With the quality of digital cameras continually improving and prices falling, $500 or less can buy you an excellent digital camera in 2017. All within this price range, you can get an entry-level digital SLR, a mirrorless interchangeable-lens camera, an advanced point-and-shoot, or even a superzoom. Below are our picks for the best cameras under $500, with options from leading brands like Nikon, Canon, Samsung, and Sony. We will continue to update this list as new models are released and price drops bring some of our favorites below the threshold. For more background, see our comparison table and buying advice below the picks. 

Digital SLRs Under $500

1. Nikon D3400 ($397 with 18-55mm lens)

Megapixels: 24.2
Sensor size: 366 sq. mm
Weight: 13.9 oz.
What we like: The whole package in this price range.   
What we don’t: Improvements over the D3300 were minimal.
Lenses: 10 Great Nikon DX Lenses

Nikon D3400 DSLR cameraIn 2017, the D3400 is Nikon’s flagship entry-level DSLR and a great value at under $500 with a kit lens. With this camera you get impressive image and video quality for the price including a 24.2-megapixel APS-C image sensor, Full HD 1080p video at a variety of speeds, and the ease of use that has helped make Nikon so popular. All in all, the D3400 is a no-brainer for those looking for an inexpensive DSLR that still gets the job done.

One consideration for buyers is that the D3400 is very similar to the older D3300 below. The most notable improvement on the newer model is Nikon’s SnapBridge technology for transferring images and videos via Bluetooth, and the D3400 also got a boost in battery life. With a $50 difference in cost from the D3300, you can’t go wrong with either model but we appreciate the connectivity options and extended battery life of the D3400.
See the Nikon D3400


2. Nikon D3300 ($446 with 18-55mm lens)

Nikon D3300 DSLR cameraMegapixels: 24.2
Sensor size: 357 sq. mm
Weight: 15.1 oz.
What we like: Better flash than the D3400 above.
What we don’t: Wireless requires adding a separate adapter.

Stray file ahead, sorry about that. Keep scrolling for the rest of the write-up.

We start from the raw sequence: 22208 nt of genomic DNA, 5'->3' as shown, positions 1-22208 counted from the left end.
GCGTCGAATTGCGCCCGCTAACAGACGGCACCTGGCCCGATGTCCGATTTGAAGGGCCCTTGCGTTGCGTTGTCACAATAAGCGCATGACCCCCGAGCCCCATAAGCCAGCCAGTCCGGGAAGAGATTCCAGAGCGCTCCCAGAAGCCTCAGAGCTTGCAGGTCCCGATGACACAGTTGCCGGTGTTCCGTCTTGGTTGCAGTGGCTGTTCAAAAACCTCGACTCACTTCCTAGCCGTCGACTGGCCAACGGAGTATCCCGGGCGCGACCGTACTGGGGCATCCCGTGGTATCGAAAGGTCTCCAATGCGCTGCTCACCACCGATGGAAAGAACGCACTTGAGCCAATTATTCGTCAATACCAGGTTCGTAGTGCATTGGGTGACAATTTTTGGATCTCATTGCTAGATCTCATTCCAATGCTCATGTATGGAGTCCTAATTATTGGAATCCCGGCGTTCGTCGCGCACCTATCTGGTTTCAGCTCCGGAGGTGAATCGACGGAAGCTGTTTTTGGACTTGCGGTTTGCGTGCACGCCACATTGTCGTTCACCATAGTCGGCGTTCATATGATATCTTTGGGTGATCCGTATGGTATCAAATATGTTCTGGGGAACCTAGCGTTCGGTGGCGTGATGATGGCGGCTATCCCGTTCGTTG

It was a very close call between the D3300 and the D3400 above for the top spot on this list. First and foremost, these cameras are identical in terms of image and video quality and the $50 difference in price comes down to a handful of features. The D3300 lacks Bluetooth Connectivity (you can add a WU-1a wireless adapter for about $30 more) and has inferior battery life. The upside is that the flash is considerably better on the D3300, a nice advantage for those who frequently shoot indoors and in low light.

Moving on from nitpicking about features, the D3300 has everything most beginning DSLR users need: good optical quality, a user-friendly interface, and an improved kit lens that is sharper and lighter than past models. At this price, the D3300 offers better resolution than the sub-$500 Canon DSLRs below and will outperform just about any point-and-shoot. 
See the Nikon D3300


3. Canon Rebel T6 ($399 with 18-55mm lens)

Canon Rebel T6 DSLR cameraMegapixels: 18
Sensor size: 332 sq. mm
Weight: 17.1 oz.
What we like: A nice option for still photographers.  
What we don’t: Fewer megapixels than the Nikon D3400 and D3300.

Canon’s popular Rebel series is a favorite among photographers and videographers on a budget. Unfortunately, with $500 you can’t quite crack the higher-end “i” models: the Canon Rebel T6i is $749 with a kit lens and the T5i is $649. The Rebel T6 (no “i”) is a trimmed-down version with fewer megapixels, a simpler autofocus, and a fixed LCD that doesn’t tilt. But at only $449 with an 18-55mm lens, the T6 gets you a current digital SLR from one of the best in the business. 

What do you sacrifice by going with the T6? For those who plan on shooting mostly still photography, not as much as you might think. Many of the features on the pricier T6i and T5i such as the tilting LCD and STM lenses are designed with video in mind, and therefore aren’t much of a loss for those capturing stills. But we don’t like the drop in megapixels down to 18, which we think makes the Nikon D3300 above a more attractive option at the $450 price point. 
See the Canon Rebel T6


4. Canon Rebel T5 ($394 with 18-55mm lens)

Canon Rebel T5 camera

Megapixels: 18
Sensor size: 332 sq. mm
Weight: 15.3 oz.
What we like: One of Canon's cheapest DSLRs at less than $400.
What we don't: Video quality could be better.

It’s pretty rare that you’ll find an interchangeable-lens camera for under $400, especially from a brand like Canon. The Rebel T5 isn’t loaded with features by any means—it’s at the bottom end of Canon’s Rebel DSLR lineup—but we love the bargain basement price. At around $400 with a kit lens, it’s the cheapest DSLR on this list.